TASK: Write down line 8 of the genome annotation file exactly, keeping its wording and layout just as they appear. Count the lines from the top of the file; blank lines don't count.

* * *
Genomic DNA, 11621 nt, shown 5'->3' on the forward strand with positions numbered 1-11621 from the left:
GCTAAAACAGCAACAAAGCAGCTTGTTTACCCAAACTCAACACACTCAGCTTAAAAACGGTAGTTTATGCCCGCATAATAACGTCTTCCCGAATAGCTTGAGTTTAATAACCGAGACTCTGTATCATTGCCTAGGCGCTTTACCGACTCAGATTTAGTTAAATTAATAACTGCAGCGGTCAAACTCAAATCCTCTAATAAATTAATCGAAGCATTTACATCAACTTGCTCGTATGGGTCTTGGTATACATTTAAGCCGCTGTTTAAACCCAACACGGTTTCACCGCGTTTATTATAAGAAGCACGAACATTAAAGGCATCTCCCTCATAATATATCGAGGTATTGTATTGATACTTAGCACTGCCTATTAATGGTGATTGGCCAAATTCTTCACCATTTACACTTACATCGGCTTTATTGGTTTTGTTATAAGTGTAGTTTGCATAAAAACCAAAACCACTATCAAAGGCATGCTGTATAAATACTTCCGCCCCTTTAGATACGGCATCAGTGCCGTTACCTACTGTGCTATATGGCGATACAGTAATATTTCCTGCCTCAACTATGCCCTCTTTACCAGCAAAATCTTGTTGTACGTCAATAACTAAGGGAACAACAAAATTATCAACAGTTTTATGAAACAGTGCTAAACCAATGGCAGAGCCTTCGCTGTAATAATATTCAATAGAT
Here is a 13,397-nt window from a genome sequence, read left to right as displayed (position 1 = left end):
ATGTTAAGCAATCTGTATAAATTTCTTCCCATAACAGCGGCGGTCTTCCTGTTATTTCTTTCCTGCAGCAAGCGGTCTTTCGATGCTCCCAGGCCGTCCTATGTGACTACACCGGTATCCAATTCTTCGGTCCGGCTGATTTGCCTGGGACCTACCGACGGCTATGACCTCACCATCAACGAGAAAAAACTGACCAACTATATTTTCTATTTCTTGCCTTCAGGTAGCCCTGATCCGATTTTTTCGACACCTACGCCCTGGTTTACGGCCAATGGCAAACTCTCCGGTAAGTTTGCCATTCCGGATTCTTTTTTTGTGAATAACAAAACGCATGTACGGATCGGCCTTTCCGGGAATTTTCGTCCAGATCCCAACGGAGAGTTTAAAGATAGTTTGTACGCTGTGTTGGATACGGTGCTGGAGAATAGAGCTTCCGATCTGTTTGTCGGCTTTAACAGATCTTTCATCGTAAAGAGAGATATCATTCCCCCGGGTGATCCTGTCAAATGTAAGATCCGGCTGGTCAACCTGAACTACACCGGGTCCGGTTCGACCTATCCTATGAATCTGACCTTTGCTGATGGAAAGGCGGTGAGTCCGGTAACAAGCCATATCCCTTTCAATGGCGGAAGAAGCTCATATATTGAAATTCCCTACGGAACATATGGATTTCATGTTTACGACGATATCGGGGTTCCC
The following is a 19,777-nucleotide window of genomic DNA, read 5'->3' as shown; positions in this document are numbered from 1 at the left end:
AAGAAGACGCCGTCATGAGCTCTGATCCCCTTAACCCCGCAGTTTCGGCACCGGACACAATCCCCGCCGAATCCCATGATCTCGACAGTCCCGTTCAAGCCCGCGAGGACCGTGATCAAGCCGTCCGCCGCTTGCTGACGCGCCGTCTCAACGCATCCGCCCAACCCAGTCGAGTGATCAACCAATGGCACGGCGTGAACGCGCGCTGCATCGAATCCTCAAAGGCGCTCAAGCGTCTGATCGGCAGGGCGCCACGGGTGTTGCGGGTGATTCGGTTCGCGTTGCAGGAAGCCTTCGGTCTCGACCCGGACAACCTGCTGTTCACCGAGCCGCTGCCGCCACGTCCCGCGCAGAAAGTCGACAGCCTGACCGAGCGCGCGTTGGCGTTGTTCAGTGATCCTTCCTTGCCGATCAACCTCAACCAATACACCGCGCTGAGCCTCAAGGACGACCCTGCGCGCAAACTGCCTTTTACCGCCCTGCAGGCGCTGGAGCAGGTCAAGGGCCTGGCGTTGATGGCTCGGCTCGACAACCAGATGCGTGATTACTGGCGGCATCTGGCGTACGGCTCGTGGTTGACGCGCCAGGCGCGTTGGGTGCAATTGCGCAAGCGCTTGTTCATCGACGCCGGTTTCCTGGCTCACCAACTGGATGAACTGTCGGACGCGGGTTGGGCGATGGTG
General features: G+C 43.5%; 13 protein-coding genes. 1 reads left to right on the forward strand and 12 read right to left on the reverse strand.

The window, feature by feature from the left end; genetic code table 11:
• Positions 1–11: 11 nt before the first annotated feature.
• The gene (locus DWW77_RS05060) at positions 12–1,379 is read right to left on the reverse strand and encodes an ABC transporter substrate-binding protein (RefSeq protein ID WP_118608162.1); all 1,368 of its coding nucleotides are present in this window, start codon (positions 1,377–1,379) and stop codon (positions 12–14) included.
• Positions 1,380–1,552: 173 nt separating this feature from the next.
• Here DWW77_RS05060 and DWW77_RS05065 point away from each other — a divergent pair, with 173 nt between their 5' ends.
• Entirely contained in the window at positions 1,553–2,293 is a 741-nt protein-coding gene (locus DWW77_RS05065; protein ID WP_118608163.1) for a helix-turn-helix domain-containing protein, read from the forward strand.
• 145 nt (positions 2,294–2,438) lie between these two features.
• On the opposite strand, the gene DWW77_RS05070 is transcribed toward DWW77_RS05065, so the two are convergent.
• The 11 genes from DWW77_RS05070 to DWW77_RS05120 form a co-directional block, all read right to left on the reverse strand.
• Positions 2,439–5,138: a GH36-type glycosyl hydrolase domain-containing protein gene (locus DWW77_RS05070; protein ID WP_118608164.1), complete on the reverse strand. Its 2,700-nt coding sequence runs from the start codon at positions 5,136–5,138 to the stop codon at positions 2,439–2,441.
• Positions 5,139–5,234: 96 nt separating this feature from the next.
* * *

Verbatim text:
The window, feature by feature from the left end; genetic code table 11: